Earlier this month I was lucky enough to be invited on a flying visit to Montreal. Montreal might be in the same country as our hometown of Vancouver, but from a political, linguistic, cultural and culinary perspective, it is very much French, making it the perfect Canadian city escape.
I stayed at the Hotel Le Germain. Perfectly located on Mansfield Street in the heart of Downtown Montreal, it’s ideally located for business meetings and not far from the shopping of Sainte-Catherine Street. A boutique that is trendy without being pretentious, the rooms are superbly designed with chic but understated décor and extremely comfortable beds. The service was exceptional during my stay, and every single one of the staff I met could not have been more helpful.
The hotel’s restaurant, Laurie Raphaël, is highly acclaimed for its locally inspired menu of appetizer size specialities. The subtle flavours of my halibut, with polenta stuffed zucchini flower were particularly noteworthy, as was the progression of selected Québec cheeses. The flawless service continued with our server at Laurie Raphaël whose knowledge of the regional cheese producers and wine list was highly impressive. A note of caution, however – this isn’t your usual hotel restaurant to enjoy a quick business dinner. You will want to give yourself a couple of hours to really enjoy the experience.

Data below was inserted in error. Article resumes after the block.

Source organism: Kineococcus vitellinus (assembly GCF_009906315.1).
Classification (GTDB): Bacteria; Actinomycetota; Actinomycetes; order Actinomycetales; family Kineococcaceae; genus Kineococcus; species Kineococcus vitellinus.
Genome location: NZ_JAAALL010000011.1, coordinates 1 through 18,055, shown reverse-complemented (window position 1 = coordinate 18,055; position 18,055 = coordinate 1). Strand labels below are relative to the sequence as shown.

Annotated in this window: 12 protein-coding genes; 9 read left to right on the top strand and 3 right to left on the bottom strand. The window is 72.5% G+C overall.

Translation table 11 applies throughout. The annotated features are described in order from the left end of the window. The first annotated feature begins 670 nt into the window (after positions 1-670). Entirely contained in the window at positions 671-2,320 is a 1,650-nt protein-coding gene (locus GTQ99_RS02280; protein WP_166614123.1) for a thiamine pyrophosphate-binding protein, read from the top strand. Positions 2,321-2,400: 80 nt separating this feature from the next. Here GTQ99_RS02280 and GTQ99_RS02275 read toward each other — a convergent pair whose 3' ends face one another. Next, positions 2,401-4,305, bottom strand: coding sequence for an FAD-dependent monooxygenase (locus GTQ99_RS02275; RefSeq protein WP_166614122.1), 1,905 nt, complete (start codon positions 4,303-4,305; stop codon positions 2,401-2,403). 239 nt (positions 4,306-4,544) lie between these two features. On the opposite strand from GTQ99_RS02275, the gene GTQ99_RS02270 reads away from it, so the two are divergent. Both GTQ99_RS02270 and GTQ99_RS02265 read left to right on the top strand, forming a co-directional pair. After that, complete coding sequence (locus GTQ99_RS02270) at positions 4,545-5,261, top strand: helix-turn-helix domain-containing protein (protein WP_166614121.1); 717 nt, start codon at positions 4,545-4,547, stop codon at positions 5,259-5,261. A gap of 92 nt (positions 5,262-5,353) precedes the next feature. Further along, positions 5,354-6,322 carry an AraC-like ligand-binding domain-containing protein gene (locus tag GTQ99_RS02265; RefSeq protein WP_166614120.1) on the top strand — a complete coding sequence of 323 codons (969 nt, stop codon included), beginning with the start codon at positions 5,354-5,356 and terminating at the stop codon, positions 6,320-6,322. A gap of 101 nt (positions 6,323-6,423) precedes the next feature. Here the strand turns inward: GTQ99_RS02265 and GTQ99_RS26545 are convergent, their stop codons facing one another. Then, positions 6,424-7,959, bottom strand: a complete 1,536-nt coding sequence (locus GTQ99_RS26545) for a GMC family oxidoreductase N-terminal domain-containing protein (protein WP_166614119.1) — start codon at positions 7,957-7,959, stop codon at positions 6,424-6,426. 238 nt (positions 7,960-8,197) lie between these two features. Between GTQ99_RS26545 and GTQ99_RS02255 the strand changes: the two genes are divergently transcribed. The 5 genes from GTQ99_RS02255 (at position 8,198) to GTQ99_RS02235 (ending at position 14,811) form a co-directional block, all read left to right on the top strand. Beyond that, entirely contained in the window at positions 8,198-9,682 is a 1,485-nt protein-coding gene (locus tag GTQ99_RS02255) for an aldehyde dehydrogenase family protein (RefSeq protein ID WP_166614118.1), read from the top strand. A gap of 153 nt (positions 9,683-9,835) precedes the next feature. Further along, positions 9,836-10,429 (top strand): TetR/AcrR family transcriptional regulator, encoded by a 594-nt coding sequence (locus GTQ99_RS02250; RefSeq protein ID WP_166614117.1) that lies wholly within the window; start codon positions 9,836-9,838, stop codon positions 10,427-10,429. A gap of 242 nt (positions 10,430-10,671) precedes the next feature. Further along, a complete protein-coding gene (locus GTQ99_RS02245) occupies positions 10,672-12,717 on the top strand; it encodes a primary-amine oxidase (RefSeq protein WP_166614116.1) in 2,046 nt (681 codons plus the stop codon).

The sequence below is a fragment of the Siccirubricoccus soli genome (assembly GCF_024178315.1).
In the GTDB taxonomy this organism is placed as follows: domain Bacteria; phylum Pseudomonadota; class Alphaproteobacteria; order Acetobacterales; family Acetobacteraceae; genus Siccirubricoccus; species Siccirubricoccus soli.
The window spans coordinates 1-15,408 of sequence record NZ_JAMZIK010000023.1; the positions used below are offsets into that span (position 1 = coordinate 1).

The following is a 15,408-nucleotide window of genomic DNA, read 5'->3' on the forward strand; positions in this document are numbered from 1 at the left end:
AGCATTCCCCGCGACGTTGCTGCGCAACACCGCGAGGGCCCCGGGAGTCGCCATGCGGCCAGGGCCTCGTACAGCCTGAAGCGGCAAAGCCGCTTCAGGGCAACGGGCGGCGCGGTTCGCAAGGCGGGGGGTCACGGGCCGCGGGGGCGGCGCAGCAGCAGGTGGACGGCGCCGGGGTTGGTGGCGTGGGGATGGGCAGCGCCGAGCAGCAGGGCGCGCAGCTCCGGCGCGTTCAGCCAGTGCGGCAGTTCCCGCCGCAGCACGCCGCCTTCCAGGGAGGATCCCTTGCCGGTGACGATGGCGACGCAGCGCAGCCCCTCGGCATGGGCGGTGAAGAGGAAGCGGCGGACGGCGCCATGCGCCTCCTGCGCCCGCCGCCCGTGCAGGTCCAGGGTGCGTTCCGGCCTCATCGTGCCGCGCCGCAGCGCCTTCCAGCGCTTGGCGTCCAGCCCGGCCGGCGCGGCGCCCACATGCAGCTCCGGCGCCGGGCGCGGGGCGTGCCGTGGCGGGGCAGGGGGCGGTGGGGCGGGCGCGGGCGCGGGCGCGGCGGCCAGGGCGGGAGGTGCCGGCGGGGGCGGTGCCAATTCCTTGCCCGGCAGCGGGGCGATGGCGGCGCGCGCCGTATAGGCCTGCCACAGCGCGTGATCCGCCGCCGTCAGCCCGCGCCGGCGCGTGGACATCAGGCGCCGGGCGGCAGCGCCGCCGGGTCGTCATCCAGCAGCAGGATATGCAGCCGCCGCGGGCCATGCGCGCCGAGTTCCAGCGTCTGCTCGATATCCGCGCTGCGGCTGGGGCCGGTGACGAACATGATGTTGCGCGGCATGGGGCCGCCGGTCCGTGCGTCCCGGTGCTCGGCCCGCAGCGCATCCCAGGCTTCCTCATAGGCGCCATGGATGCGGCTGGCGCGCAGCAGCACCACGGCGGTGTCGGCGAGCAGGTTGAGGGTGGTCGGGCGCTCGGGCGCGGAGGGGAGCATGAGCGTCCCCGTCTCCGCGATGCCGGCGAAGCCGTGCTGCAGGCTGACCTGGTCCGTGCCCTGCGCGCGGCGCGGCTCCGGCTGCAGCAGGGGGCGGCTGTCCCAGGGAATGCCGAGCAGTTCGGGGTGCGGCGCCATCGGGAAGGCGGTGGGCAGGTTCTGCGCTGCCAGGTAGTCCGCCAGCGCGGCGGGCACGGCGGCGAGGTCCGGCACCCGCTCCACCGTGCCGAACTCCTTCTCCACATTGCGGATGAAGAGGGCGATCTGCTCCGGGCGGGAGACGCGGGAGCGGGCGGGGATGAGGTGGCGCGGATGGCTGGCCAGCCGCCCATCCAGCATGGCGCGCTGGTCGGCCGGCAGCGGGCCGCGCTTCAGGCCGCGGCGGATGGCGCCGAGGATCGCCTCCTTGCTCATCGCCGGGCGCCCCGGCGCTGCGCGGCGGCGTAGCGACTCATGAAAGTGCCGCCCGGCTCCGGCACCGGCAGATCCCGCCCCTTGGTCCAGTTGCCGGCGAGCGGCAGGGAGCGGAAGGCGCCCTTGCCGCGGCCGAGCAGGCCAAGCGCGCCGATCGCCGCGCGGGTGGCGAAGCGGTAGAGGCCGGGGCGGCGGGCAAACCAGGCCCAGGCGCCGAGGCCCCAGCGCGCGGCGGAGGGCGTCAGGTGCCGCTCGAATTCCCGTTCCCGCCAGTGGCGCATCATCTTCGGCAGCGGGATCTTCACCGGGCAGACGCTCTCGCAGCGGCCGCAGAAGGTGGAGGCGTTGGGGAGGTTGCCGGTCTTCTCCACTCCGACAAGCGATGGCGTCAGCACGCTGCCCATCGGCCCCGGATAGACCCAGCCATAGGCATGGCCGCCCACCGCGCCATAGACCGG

My second dinner in Montreal was equally memorable. On the recommendation of the hotel’s concierge I headed over to Brasserie T, the sister restaurant to a veteran of the Montreal restaurant scene, Toque! You can’t miss the location – a modernist structure with bright interior design, in the centre of the Quartier des spectacles. Tonight it was buzzing and I was lucky enough to jump a queue of 10 people waiting for tables, having secured myself a spot at the bar. Tonight I kept my menu choice traditional –an excellent steak frites, followed by crème caramel. Brasserie T is known for its quality ingredients, and in simple dishes like this, it really shows.
Friends who know the city had told me I was particularly lucky that my trip coincided with the Festival International de Jazz de Montreal, and they were absolutely right. After dinner, we caught a free concert by Canadian singer Kellylee Evans. I am no jazz expert, so it would do her voice a disservice to describe it as anything other than soulful and beautiful. But the relaxed atmosphere, with couples, families, tourists and locals all dancing and enjoying the music really captured the cultural vibe of the city, and was refreshing coming from Vancouver where, post Stanley cup riots, the fun police are always lurking at city outdoor events ready to pour out any “festive” spirit you may have!
The next morning I had a few hours to enjoy the city before catching my flight, so I headed to Vieux-Montreal, for me the City’s must-do. Strolling along the riverfront and through cobbled streets and squares, I could easily have been in one of the small French towns of childhood vacations. Top tips for Vieux-Montreal. Le Magasin General is a gorgeous independent gem full of unique accessories, jewellery, décor and gifts. And believe it or not, perhaps my favourite meal of the trip in a French city was in fact Italian! BEVO Bar and Pizzeria is a trendy new take on a firewood pizza restaurant, with a terrace perfect for people watching over lunch. Since moving to Canada I have found a really good thin-crust pizza hard to track down. This one nailed it, with simple flavours, delicious fresh mozzarella and basil and perfectly crisp dough.
A 36 hour visit was nowhere near long enough to enjoy this amazing city, but it was enough of a taster to ensure I will definitely be back for a longer visit!